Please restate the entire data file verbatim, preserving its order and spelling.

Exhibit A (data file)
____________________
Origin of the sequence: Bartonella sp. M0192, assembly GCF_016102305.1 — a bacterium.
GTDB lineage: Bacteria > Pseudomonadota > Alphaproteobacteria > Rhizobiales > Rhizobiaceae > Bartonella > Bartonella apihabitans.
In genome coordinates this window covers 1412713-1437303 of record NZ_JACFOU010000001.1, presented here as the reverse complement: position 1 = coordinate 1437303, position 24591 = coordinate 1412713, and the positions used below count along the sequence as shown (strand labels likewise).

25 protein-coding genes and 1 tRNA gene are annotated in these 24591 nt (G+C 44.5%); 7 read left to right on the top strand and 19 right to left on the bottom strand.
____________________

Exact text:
Origin of the sequence: Bartonella sp. M0192, assembly GCF_016102305.1 — a bacterium.
GTDB lineage: Bacteria > Pseudomonadota > Alphaproteobacteria > Rhizobiales > Rhizobiaceae > Bartonella > Bartonella apihabitans.
In genome coordinates this window covers 1412713-1437303 of record NZ_JACFOU010000001.1, presented here as the reverse complement: position 1 = coordinate 1437303, position 24591 = coordinate 1412713, and the positions used below count along the sequence as shown (strand labels likewise).

25 protein-coding genes and 1 tRNA gene are annotated in these 24591 nt (G+C 44.5%); 7 read left to right on the top strand and 19 right to left on the bottom strand.